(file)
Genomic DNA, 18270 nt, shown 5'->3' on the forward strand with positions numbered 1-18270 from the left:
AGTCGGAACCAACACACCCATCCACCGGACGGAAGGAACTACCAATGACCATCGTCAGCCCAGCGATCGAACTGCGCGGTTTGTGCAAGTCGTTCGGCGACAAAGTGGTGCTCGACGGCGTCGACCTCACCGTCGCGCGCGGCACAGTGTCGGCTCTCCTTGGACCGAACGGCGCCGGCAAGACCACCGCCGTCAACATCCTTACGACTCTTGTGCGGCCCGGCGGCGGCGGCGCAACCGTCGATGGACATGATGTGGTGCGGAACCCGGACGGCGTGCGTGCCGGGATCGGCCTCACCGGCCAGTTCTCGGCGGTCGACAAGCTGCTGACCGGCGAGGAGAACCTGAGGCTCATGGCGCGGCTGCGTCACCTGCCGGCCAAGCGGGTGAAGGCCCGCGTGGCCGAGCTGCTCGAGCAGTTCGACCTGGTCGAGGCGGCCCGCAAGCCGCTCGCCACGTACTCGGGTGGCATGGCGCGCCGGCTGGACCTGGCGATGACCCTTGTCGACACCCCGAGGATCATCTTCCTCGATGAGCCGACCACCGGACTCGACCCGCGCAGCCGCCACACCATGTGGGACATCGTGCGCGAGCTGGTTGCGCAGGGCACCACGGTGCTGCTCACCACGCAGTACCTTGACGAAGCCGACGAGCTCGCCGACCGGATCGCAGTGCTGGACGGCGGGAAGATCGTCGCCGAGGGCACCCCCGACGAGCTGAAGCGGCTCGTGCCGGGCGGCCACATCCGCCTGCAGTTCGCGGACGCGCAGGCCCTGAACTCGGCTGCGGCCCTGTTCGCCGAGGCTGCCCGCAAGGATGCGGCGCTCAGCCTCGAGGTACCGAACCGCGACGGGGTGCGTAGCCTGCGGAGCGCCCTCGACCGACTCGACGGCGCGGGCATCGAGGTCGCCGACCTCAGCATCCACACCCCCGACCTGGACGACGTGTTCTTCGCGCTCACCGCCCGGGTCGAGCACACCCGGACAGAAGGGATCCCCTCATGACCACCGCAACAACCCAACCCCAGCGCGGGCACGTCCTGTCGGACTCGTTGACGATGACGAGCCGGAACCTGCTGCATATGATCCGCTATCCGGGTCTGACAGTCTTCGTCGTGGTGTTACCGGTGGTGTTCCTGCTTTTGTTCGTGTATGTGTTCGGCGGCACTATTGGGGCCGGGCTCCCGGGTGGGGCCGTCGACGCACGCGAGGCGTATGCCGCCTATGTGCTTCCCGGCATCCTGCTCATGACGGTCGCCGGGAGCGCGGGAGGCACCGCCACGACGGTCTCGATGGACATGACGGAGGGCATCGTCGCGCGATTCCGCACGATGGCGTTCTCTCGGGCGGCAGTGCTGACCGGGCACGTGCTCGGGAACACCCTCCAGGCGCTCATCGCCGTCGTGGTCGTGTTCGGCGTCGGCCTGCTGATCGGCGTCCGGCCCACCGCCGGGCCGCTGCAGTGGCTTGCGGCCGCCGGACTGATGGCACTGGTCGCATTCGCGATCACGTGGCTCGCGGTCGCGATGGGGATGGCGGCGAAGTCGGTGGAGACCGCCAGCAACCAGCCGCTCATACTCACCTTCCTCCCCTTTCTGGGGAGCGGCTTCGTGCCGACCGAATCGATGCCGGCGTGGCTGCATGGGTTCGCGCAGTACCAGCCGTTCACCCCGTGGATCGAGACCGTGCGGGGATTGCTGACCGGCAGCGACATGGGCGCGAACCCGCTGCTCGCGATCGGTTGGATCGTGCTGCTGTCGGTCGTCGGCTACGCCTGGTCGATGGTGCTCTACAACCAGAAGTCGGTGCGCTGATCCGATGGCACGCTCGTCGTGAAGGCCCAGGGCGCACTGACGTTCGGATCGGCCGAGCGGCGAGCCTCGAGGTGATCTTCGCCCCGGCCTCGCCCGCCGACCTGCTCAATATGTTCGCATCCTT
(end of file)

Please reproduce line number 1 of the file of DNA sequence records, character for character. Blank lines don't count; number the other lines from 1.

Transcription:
Genomic DNA, 18270 nt, shown 5'->3' on the forward strand with positions numbered 1-18270 from the left: